Definition of Uncle
Example of Uncle
International Phonetic Alphabet
- American English – /ˈəŋkəl/
- British English – /ˈʌŋkl/
- Plural: uncles
- A greatuncle (great-uncle) or granduncle (grand-uncle) is the uncle of an individual’s parent.
- An uncle-in-law is an uncle by marriage (affinity) instead of blood (consanguinity).
- A maternal uncle is mother’s brother and a paternal uncle is a father’s brother.
- An uncle’s sibling’s child is either a nephew if male or a niece if female.
- The female equivalent of an uncle is an aunt.
- The term (adjective) avuncular means relating to an uncle and an uncle exhibits (noun) unclehood.
- “Families of orientation, procreation, and cohabitation provide us with some of the most important roles we will assume in life. The nuclear family roles (such as parent, child, husband, wife, and sibling) combine with extended family roles (such as grandparent, aunt, uncle, cousin, and in-law) to form the kinship system” (Strong, Devault, and Cohen 2011:19).
- Family and Kinship Resources – Books, Journals, and Helpful Links
- Word origin of “uncle” – Online Etymology Dictionary: etymonline.com
Strong, Bryan, Christine DeVault, and Theodore F. Cohen. 2011. The Marriage and Family Experience: Intimate Relationships in a Changing Society. 11th ed. Boston: Cengage Learning.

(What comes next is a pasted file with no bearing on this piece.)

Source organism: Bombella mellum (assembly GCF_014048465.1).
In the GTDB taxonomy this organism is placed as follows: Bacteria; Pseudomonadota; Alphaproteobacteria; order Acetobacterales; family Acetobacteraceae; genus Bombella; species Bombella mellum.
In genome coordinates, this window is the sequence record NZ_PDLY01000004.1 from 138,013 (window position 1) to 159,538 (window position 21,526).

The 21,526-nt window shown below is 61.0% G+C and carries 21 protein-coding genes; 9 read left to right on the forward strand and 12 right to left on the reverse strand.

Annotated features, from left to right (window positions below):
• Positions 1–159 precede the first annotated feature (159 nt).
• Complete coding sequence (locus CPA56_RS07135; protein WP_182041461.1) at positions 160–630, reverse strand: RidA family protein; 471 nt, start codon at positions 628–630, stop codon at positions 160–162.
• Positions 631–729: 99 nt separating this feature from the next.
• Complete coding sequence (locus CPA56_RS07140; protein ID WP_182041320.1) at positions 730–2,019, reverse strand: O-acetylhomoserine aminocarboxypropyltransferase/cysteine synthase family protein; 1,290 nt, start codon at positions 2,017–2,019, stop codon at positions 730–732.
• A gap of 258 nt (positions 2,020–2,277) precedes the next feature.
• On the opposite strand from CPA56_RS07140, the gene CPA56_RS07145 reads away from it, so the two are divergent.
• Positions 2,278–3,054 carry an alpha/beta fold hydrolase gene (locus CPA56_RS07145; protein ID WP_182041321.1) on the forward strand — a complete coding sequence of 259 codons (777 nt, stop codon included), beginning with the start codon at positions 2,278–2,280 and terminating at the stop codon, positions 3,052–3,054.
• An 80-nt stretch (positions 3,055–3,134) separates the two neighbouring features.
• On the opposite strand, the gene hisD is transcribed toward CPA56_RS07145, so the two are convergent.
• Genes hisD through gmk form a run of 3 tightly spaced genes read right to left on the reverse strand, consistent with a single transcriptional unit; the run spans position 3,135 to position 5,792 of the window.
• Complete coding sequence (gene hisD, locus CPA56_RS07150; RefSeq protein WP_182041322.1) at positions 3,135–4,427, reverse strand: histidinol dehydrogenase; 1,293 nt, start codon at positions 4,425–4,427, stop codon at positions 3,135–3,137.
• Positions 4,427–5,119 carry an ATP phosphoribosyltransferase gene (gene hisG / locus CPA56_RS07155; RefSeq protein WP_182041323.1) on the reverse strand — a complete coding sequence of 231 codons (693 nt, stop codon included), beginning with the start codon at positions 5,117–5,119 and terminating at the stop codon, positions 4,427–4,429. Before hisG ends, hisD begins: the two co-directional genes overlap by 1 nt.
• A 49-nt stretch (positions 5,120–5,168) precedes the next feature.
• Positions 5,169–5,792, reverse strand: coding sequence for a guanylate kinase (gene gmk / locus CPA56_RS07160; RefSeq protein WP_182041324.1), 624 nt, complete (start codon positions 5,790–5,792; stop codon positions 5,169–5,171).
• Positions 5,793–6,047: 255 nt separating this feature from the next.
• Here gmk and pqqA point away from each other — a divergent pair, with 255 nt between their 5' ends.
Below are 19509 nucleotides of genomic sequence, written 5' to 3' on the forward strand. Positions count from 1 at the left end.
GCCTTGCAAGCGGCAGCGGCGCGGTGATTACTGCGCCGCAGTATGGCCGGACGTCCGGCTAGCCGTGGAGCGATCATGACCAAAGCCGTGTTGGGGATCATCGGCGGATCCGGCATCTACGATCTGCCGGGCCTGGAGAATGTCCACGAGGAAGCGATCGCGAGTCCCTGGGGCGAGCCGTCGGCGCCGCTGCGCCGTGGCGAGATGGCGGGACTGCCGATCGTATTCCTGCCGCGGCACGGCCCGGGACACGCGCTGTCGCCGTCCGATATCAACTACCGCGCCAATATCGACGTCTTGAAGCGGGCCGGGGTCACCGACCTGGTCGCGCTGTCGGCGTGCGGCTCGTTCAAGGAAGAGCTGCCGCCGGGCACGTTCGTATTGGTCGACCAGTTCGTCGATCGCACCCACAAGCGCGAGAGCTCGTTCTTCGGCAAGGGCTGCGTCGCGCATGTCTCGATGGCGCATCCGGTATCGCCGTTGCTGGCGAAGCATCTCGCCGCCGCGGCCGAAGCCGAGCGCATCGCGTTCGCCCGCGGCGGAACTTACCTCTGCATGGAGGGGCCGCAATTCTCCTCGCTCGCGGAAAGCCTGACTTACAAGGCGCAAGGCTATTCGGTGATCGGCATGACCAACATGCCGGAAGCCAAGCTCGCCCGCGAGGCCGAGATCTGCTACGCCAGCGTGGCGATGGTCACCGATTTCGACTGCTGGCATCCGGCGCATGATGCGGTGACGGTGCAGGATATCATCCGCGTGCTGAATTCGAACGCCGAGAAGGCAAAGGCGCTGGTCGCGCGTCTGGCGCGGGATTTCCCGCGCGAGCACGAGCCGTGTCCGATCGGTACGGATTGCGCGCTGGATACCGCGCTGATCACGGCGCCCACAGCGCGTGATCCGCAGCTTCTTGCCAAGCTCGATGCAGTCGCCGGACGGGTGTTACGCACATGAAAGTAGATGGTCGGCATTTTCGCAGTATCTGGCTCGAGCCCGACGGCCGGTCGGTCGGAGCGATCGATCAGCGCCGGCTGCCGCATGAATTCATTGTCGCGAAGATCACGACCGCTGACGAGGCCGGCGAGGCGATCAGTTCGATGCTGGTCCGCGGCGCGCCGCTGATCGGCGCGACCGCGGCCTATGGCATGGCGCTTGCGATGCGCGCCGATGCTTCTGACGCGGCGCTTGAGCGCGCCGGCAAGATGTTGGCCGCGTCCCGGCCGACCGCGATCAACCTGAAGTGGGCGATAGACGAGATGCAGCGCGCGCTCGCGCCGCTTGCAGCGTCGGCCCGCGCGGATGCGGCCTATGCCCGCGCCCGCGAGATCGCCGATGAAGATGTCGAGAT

ASA – American Sociological Association (5th edition)
Bell, Kenton, ed. 2014. “uncle.” In Open Education Sociology Dictionary. Retrieved January 22, 2020 (https://sociologydictionary.org/uncle/).
APA – American Psychological Association (6th edition)
uncle. (2014). In K. Bell (Ed.), Open education sociology dictionary. Retrieved from https://sociologydictionary.org/uncle/
Chicago/Turabian: Author-Date – Chicago Manual of Style (16th edition)
Bell, Kenton, ed. 2014. “uncle.” In Open Education Sociology Dictionary. Accessed January 22, 2020. https://sociologydictionary.org/uncle/.
MLA – Modern Language Association (7th edition)
“uncle.” Open Education Sociology Dictionary. Ed. Kenton Bell. 2014. Web. 22 Jan. 2020. <https://sociologydictionary.org/uncle/>.